Just watched #TheGreatHack on #Netflix. What I appreciated about this #documentary on #Facebook and the whole #CambridgeAnalytica scandal, is that it's one of the few #privacy #documentaries to get that protecting personal data isn't just about not seeing personalized ads for stuff you're more likely to want. It's about protecting ourselves from mass psychological manipulation and behavior modification techniques. These are techniques that actually work *best* when people believe they don't.
They depend, though, on having enough personal and behavior data to accurately predict your behavior. Then the algorithms refine themselves by feeding you information and testing if they managed to get you to behave in the desired way.
Just keep testing and refining with enough data and enough people and voila, a democracy where the votes can be bought in large enough numbers that the results can be, too.
Remember, it's not just the ads. It's the content they're choosing to show you. Notice how platforms are moving away from chronological timelines to one's with black box methods where they choose your timeline items you see?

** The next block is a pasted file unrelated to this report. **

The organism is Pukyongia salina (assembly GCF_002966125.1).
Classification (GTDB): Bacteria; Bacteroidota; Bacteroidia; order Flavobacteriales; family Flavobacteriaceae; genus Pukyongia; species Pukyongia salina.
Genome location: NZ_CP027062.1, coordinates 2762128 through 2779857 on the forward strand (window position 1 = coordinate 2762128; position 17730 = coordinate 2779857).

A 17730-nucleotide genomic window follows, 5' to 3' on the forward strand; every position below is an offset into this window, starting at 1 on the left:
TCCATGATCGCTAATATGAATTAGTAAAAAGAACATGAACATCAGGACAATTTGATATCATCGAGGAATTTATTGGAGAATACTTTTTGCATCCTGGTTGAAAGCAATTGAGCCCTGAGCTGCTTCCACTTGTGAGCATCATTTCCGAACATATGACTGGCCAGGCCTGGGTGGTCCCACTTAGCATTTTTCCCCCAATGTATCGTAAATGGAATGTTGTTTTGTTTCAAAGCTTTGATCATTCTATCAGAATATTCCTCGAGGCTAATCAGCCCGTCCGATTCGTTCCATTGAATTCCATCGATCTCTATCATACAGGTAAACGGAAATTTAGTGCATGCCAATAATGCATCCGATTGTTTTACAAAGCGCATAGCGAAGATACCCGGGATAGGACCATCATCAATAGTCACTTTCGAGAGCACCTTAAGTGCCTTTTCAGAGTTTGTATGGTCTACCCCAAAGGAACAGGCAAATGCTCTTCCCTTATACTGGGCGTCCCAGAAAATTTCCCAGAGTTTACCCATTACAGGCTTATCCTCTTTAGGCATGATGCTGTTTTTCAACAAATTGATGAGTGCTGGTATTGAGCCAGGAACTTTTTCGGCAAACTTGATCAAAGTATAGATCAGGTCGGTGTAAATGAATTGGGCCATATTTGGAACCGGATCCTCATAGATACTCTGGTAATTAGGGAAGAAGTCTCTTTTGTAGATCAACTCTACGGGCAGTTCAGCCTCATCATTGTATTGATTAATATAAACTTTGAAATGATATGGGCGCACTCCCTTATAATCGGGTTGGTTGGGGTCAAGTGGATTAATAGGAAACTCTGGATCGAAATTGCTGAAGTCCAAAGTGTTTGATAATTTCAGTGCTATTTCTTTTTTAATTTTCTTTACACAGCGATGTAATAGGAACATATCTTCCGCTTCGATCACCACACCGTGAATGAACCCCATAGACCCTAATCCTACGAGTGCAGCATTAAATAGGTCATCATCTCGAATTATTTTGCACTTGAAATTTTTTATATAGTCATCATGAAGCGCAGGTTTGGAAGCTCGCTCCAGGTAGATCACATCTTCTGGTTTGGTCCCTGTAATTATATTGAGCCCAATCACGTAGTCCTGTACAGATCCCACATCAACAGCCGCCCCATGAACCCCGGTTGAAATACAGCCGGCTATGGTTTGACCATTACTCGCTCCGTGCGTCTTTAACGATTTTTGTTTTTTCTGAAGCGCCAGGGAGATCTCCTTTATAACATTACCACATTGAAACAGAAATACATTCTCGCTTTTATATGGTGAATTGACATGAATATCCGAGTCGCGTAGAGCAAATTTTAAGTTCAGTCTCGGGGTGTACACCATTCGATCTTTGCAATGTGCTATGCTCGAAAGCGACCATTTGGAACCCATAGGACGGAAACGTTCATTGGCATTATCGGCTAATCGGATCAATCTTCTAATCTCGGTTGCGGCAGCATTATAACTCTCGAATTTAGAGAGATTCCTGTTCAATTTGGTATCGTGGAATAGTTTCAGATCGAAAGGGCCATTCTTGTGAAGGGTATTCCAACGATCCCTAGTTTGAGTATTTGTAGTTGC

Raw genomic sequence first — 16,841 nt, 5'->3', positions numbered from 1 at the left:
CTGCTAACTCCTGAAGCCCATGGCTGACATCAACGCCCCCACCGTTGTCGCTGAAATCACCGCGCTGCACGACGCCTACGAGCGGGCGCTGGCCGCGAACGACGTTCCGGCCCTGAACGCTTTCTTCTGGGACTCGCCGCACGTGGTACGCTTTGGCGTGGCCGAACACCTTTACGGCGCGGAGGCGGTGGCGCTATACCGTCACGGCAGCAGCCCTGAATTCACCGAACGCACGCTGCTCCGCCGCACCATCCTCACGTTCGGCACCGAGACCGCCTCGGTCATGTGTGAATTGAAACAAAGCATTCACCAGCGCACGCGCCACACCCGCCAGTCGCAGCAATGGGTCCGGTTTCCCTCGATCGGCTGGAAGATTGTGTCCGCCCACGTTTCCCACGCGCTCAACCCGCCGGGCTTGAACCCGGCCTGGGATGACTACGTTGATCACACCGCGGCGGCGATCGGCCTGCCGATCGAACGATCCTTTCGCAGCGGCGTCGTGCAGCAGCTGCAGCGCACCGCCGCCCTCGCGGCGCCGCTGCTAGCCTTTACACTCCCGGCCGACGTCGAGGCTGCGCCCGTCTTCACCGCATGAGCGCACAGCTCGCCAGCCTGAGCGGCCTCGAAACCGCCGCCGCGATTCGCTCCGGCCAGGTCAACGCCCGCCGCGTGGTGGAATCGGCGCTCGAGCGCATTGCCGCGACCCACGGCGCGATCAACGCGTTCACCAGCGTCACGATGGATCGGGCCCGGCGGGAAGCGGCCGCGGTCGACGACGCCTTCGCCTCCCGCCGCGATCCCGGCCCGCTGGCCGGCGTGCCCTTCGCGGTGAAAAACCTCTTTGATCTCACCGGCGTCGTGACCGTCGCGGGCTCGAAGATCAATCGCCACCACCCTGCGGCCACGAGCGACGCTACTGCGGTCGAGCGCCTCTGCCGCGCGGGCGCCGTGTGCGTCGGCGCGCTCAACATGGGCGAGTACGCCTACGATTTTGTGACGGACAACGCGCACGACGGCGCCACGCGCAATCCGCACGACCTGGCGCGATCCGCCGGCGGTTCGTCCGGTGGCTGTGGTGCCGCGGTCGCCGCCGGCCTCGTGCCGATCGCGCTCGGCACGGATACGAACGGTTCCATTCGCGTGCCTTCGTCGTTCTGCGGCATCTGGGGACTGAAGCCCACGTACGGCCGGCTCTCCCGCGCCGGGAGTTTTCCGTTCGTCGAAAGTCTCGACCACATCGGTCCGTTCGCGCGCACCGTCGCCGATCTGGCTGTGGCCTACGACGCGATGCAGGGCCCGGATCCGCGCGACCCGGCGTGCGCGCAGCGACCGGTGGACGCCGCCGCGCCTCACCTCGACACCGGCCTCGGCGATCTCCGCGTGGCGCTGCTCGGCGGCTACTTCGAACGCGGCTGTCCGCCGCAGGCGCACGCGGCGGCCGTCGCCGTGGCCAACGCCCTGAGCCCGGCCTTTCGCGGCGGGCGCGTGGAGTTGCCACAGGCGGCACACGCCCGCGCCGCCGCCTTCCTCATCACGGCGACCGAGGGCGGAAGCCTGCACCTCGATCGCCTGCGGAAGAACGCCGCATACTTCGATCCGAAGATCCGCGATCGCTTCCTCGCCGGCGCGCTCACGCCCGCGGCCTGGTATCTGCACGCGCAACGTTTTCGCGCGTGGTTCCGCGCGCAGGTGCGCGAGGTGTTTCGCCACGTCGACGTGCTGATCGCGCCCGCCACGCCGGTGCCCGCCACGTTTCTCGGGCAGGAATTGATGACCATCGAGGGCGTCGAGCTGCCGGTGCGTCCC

The weak point of this system is that it needs a constant flow of information about what you're thinking and doing.
The good news is that the required level of prediction to understand cause and effect of manipulation is much higher than currently achievable.
The bad news:
1: That doesn't keep them from trying and causing unexpected consequences.
2: States are getting more and more of that data, and they've got tried and tested methods to manipulate people ... physically if needed.
3: By surveying users in this way, is Silicon Valley legitimises surveillance states and undermines democracy.
"These are techniques that actually work *best* when people believe they don't."
...and as Goebbels noted, propaganda is most effective when people don't know it is even being political 😟
If we want to stop the manipulation, we first of all have to admit we are all vulnerable to being manipulated. Not everyone is willing to admit to this though 😞
Then, once people have been conned, they are even LESS likely to admit to being manipulated